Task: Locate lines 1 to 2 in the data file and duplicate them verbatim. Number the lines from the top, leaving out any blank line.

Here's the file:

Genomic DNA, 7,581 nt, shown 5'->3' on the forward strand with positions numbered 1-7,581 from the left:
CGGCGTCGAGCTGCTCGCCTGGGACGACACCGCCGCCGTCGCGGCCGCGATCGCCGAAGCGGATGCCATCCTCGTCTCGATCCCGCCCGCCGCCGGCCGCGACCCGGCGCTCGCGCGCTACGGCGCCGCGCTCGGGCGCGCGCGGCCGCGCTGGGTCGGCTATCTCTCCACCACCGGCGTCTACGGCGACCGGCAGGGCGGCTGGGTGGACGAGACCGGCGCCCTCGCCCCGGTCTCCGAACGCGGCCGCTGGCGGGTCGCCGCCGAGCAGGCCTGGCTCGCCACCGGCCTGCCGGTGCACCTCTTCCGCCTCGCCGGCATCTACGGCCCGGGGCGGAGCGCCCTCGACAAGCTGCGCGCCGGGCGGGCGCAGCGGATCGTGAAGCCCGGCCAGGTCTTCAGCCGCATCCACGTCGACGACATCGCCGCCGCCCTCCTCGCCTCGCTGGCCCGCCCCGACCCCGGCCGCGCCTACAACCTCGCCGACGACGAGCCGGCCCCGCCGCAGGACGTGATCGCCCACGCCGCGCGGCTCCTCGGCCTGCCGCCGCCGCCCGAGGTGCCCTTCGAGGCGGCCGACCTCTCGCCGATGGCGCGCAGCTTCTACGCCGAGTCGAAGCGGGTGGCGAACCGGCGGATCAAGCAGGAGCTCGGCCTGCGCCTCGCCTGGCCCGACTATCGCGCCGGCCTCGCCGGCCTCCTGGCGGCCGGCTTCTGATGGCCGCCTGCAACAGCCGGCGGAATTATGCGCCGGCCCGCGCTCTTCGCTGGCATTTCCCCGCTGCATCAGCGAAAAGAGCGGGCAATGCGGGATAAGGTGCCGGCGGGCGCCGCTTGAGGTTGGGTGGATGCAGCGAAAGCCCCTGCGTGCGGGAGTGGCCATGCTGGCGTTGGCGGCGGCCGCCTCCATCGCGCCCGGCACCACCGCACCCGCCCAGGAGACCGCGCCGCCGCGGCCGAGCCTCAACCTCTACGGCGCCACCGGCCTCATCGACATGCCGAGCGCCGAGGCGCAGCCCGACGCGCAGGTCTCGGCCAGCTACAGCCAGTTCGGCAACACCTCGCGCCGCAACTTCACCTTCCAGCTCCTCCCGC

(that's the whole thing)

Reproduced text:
Genomic DNA, 7,581 nt, shown 5'->3' on the forward strand with positions numbered 1-7,581 from the left:
CGGCGTCGAGCTGCTCGCCTGGGACGACACCGCCGCCGTCGCGGCCGCGATCGCCGAAGCGGATGCCATCCTCGTCTCGATCCCGCCCGCCGCCGGCCGCGACCCGGCGCTCGCGCGCTACGGCGCCGCGCTCGGGCGCGCGCGGCCGCGCTGGGTCGGCTATCTCTCCACCACCGGCGTCTACGGCGACCGGCAGGGCGGCTGGGTGGACGAGACCGGCGCCCTCGCCCCGGTCTCCGAACGCGGCCGCTGGCGGGTCGCCGCCGAGCAGGCCTGGCTCGCCACCGGCCTGCCGGTGCACCTCTTCCGCCTCGCCGGCATCTACGGCCCGGGGCGGAGCGCCCTCGACAAGCTGCGCGCCGGGCGGGCGCAGCGGATCGTGAAGCCCGGCCAGGTCTTCAGCCGCATCCACGTCGACGACATCGCCGCCGCCCTCCTCGCCTCGCTGGCCCGCCCCGACCCCGGCCGCGCCTACAACCTCGCCGACGACGAGCCGGCCCCGCCGCAGGACGTGATCGCCCACGCCGCGCGGCTCCTCGGCCTGCCGCCGCCGCCCGAGGTGCCCTTCGAGGCGGCCGACCTCTCGCCGATGGCGCGCAGCTTCTACGCCGAGTCGAAGCGGGTGGCGAACCGGCGGATCAAGCAGGAGCTCGGCCTGCGCCTCGCCTGGCCCGACTATCGCGCCGGCCTCGCCGGCCTCCTGGCGGCCGGCTTCTGATGGCCGCCTGCAACAGCCGGCGGAATTATGCGCCGGCCCGCGCTCTTCGCTGGCATTTCCCCGCTGCATCAGCGAAAAGAGCGGGCAATGCGGGATAAGGTGCCGGCGGGCGCCGCTTGAGGTTGGGTGGATGCAGCGAAAGCCCCTGCGTGCGGGAGTGGCCATGCTGGCGTTGGCGGCGGCCGCCTCCATCGCGCCCGGCACCACCGCACCCGCCCAGGAGACCGCGCCGCCGCGGCCGAGCCTCAACCTCTACGGCGCCACCGGCCTCATCGACATGCCGAGCGCCGAGGCGCAGCCCGACGCGCAGGTCTCGGCCAGCTACAGCCAGTTCGGCAACACCTCGCGCCGCAACTTCACCTTCCAGCTCCTCCCGC